Scotland’s largest rural performing arts festival unveils 40th Anniversary programme with tribute to Scotland’s fishing communities.

Scotland celebrates the 40th Anniversary of its largest, rural performing arts festival this Summer with Dumfries & Galloway Arts Festival unveiling its eclectic programme of 50 performing arts events delivering comedy, theatre, dance, music and spoken word.

The ten-day festival (24 May–2 June) launches its 40th Anniversary programme packed full of performing arts events, including UK award-winning performances, to be enjoyed in village and town halls, theatres, arts centres and pubs in almost every postcode of south west Scotland and working with new venues, Moat Brae; The Birthplace of Peter Pan and The Bridge in Dumfries.

Lost at Sea is a lyrical tribute to Scotland’s fishing communities and recognition of people’s undeniable relationship with their own coastline. The 40th Anniversary programme of Dumfries & Galloway Arts Festival centres on everyday challenges and triumphs with the themes of love, loss and a sense of place woven throughout it. Written by Morna Young and directed by Ian Brown, the play features an all-Scottish cast of well-known faces including Tam Dean Burn (Outlaw Kings, River City, Moon Dogs) at the helm as the skipper.

Having worked across the creative industries for the last 15 years, the festival’s new Director, Dani Rae, an experienced cultural producer who left the Edinburgh Festival Fringe Society in 2018, has returned ‘home’ to deliver this special year’s programme of Dumfries & Galloway Arts Festival.

Her aim is to increase regional audiences and appeal to visitors coming from further afield, developing the well-respected charity whose aim is to encourage accessibility to high quality performing arts events in the rural economy.

Dani Rae, Director of Dumfries & Galloway Arts Festival, said: “It’s a real privilege to return home and programme the 40th Anniversary of Dumfries & Galloway Arts Festival which has been part of the creative life blood of the region since 1979.”
“As well as the ten-day festival we work year-round delivering Arts Live, supporting venues and artists throughout the region to bring the best performing arts to our communities and encouraging them to try something new. Part of the essence and original focus of those who pioneered the very first arts festival in 1979 was to enable local communities to be able to see the highest quality shows without having to travel to the cities. I very much want Dumfries & Galloway Arts Festival and Arts Live to build on this legacy going forward”.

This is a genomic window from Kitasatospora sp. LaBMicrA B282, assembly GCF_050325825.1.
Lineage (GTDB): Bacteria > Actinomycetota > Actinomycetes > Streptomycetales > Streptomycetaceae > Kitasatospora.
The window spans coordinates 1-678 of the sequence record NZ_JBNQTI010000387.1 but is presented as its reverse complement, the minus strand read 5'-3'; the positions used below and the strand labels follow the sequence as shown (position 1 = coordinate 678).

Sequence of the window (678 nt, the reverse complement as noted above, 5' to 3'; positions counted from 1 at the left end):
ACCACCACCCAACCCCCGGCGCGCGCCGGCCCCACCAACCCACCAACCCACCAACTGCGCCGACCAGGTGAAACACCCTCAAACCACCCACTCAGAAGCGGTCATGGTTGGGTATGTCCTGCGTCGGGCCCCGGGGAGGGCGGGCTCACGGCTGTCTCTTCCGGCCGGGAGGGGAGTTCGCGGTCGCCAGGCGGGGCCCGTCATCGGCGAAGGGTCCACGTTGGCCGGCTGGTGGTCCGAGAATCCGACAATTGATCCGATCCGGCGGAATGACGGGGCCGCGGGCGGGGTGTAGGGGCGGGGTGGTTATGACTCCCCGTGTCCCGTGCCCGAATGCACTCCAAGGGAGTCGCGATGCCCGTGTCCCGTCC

Kicking off the Festival Opening night at Easterbrook Hall in Dumfries (Friday 24 May) is a powerful and poignant piece of theatre and World Premiere, Lost at Sea, presented by Perth Theatre at Horsecross Arts and written by playwright Morna Young, who offers a personal tribute to the fishing communities of Scotland.

With much of Scotland being a stone’s through from a fishing community and Dumfries & Galloway having more than 200 miles of coastline, Lost at Sea shines a new and unique light on what is still the UK’s most dangerous profession at a time when fishing rights are, once again, top of the political agenda. Inspired by Morna’s loss of her own fisherman father, it explores universal themes of loss, family, community and the challenges facing traditional industries and features the voices of fishermen and their families in their own words – with music, songs and Scots language performed in the region which was home to Robert Burns.

During the High Street Take Over – Picnic at the Plainstanes (Saturday 25 May) in Dumfries, audiences will be treated to some free surprises with a spotlight on local, talented musicians and street acts programmed by the festival’s Young Promoters’ Group. On the same day in Moffat, Stellar Quines, in co-production with Imaginate, presents This Girl Laughs, This Girl Cries, This Girl Does Nothing, a contemporary fairy tale about three sisters who separate to enjoy their own adventures and follow their dreams and meet up again in later life.

 

The ten-day cultural feast welcomes the good doctor of folk Martin Carthy and his twice Mercury Prize-nominated daughter, Eliza (Saturday 25 and Monday 27 May) who collaborate in their uniquely charismatic and visceral style, performing in both Moffat and Newton Stewart.

 

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